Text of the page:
Three MDMA vendors recently stood in a courtroom and heard potential prison sentences of eight years, if convicted. The three, John P., a 57-year-old, Bram V., a 27-year-old., and Thomas P., a 26-year-old sold “huge quantities of drugs through the dark web,” the prosecution claimed. The court mentioned that Dutch MDMA carried a reputation as the best on the market. These three men carried a different reputation—according to law enforcement—for their “sloppiness.”
In fact, their sloppiness led to their own demise, the officer who stumbled upon the first vendor said. Since 2014, police wanted to track down the identity behind a darknet vendor profile, Holland Online. The investigation took a surprising turn, court documents said. An observant police officer noticed what he considered suspicious activity involving a car, partially based on the way the driver parked the car.
The primary suspect, prosecutors claimed, bought and sold large amounts of drugs on the darknet. The co-defendants, too, sold on the darknet—under three different usernames. They used Amsterdam United, The Heineken and Albert Heijn, but investigators have not linked the names of the defendants to the pseudonyms. At least not beyond what the defendants called “possible coincidences.”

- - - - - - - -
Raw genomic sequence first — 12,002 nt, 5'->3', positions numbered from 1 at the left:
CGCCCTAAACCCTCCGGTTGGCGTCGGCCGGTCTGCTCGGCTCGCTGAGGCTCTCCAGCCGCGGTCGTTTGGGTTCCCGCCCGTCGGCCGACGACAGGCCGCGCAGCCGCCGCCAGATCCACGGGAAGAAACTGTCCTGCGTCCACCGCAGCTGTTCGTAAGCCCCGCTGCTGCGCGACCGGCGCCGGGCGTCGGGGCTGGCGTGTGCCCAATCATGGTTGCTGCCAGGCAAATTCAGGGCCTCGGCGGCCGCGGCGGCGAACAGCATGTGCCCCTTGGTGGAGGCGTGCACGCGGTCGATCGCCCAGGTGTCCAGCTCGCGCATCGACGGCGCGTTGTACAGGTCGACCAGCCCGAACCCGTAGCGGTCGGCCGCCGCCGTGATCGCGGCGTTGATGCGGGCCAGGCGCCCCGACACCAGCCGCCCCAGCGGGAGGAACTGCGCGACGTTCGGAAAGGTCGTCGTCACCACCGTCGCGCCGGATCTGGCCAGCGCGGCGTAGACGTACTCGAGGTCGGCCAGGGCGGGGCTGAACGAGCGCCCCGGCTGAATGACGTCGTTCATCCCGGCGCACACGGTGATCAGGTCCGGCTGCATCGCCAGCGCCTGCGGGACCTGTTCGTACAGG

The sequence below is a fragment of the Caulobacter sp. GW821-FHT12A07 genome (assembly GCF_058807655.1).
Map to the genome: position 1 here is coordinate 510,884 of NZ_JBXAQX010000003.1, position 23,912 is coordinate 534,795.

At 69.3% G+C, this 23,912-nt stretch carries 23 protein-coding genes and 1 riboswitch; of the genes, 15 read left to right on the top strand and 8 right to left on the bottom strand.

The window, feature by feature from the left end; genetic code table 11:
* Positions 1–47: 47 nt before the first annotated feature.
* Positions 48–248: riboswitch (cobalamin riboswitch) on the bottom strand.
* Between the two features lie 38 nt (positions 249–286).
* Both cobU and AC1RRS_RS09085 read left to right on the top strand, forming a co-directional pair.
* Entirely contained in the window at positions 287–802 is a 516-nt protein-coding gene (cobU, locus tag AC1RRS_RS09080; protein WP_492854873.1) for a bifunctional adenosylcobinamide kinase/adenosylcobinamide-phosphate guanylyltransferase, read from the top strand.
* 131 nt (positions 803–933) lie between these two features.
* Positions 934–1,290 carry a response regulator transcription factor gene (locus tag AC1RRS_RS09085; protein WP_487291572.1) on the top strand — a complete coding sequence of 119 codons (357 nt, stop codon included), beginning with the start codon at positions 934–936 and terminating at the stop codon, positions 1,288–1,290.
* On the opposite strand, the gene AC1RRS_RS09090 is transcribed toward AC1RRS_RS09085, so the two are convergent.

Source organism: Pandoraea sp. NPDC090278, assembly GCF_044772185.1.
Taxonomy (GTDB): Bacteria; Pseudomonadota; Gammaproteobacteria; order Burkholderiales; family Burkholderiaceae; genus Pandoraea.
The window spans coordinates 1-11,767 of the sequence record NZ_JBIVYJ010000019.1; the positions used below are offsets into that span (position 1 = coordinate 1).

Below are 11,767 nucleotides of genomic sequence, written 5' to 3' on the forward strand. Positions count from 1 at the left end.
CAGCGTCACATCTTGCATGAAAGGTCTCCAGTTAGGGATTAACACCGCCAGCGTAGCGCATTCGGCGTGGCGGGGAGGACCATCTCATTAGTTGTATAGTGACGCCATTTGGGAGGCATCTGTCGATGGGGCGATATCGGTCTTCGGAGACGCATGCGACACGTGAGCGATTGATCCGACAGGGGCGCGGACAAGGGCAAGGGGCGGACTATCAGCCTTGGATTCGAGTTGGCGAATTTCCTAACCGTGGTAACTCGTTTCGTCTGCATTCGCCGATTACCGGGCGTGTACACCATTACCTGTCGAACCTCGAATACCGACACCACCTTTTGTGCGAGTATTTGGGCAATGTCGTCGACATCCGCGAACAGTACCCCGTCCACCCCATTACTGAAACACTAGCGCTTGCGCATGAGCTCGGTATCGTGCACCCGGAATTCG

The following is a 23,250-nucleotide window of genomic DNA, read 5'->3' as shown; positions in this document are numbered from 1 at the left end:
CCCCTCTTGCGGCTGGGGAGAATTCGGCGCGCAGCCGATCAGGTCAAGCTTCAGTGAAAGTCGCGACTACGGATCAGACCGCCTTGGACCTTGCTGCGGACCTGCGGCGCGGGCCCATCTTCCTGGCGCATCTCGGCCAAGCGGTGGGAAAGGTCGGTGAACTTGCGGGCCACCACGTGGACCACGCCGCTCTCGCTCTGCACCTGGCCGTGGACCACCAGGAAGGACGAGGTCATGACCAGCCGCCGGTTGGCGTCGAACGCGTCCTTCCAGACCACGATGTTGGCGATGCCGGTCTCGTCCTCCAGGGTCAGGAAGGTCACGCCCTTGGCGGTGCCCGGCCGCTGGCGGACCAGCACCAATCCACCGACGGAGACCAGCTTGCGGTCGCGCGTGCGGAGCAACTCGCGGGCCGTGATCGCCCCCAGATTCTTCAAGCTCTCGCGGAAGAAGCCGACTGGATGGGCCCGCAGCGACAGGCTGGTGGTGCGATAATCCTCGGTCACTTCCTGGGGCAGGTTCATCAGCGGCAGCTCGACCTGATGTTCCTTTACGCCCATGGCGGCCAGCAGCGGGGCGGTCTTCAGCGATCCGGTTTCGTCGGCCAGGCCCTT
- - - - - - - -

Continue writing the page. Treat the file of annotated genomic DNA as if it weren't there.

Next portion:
On December 16, 2014, a police officer witnessed what he believed to be an extremely sloppy drug deal. He explained that these type of drug deals often happen at particular parking spaces and are often very conspicuous.
The officer—one of the key witnesses—recorded the license plate of the car and pulled it over a few minutes later. The car belonged to John P., the man responsible for delivering drugs to Bram V., the investigators later discovered. The drug trafficker packed his trunk with drugs and intended to deliver them to Bram V.
Police began an investigation after the aforementioned drug deal and determined that John P., and/or Bram V., operated on the darknet as Albert Heijn. They obtained enough evidence or information to execute a search warrant. Officers recognised the elder of the two men from photographs of drug deals and connected the dots.
Asking with the first two, police hunted down the 26-year-old Thomas P., for the same crime. The 26-year-old admitted that he operated the Albert Heijn pseudonym starting February 20, 2015. He refused, however, to reveal any further details. Specifically details regarding the identity of the amount’s operator prior to the date he took control of the account.
Bram V. denied all charges placed against him. “Just because an agent said he recognized me in a picture does not mean it was truly me,” he said. “I’m framed, what has been done is not the truth,” he told the court. The investigating officer argued that the man was less innocent than he claimed during the hearing. He said that Bram V., dealt in Bitcoin routinely and went on vacations at the same time as Amsterdam United.
John P. confessed to his darknet ventures out of curiosity, according to his statement to the court. “It’s as simple as downloading and installing Skype on your computer,” he said. He started with only a few pills and the business rapidly grew until it “went over the limit.”
John P., faces only six years in prison while Bram V. and Thomas P. face a mandatory eight, if convicted.